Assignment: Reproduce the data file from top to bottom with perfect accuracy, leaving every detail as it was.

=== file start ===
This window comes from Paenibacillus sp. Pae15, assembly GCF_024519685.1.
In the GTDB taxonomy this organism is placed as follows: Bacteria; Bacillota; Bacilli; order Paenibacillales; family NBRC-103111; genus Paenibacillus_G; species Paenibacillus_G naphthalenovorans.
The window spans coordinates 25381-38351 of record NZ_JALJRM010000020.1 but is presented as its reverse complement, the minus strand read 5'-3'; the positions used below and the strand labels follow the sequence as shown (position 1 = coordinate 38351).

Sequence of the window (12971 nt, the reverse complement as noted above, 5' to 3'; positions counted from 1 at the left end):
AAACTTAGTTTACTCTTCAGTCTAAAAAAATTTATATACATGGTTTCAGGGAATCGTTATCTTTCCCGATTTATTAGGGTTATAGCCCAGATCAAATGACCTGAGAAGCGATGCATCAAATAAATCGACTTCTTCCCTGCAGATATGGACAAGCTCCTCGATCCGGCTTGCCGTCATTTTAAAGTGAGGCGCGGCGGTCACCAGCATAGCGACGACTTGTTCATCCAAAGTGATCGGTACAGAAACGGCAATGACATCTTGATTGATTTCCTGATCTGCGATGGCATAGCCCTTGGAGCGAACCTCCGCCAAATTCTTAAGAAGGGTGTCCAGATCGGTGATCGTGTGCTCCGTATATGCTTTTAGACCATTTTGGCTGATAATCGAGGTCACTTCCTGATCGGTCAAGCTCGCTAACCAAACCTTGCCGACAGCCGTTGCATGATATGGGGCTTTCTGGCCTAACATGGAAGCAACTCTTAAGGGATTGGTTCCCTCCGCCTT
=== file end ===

This window comes from Paenibacillus sp. Pae15, assembly GCF_024519685.1.
In the GTDB taxonomy this organism is placed as follows: Bacteria; Bacillota; Bacilli; order Paenibacillales; family NBRC-103111; genus Paenibacillus_G; species Paenibacillus_G naphthalenovorans.
The window spans coordinates 25381-38351 of record NZ_JALJRM010000020.1 but is presented as its reverse complement, the minus strand read 5'-3'; the positions used below and the strand labels follow the sequence as shown (position 1 = coordinate 38351).

Sequence of the window (12971 nt, the reverse complement as noted above, 5' to 3'; positions counted from 1 at the left end):
AAACTTAGTTTACTCTTCAGTCTAAAAAAATTTATATACATGGTTTCAGGGAATCGTTATCTTTCCCGATTTATTAGGGTTATAGCCCAGATCAAATGACCTGAGAAGCGATGCATCAAATAAATCGACTTCTTCCCTGCAGATATGGACAAGCTCCTCGATCCGGCTTGCCGTCATTTTAAAGTGAGGCGCGGCGGTCACCAGCATAGCGACGACTTGTTCATCCAAAGTGATCGGTACAGAAACGGCAATGACATCTTGATTGATTTCCTGATCTGCGATGGCATAGCCCTTGGAGCGAACCTCCGCCAAATTCTTAAGAAGGGTGTCCAGATCGGTGATCGTGTGCTCCGTATATGCTTTTAGACCATTTTGGCTGATAATCGAGGTCACTTCCTGATCGGTCAAGCTCGCTAACCAAACCTTGCCGACAGCCGTTGCATGATATGGGGCTTTCTGGCCTAACATGGAAGCAACTCTTAAGGGATTGGTTCCCTCCGCCTT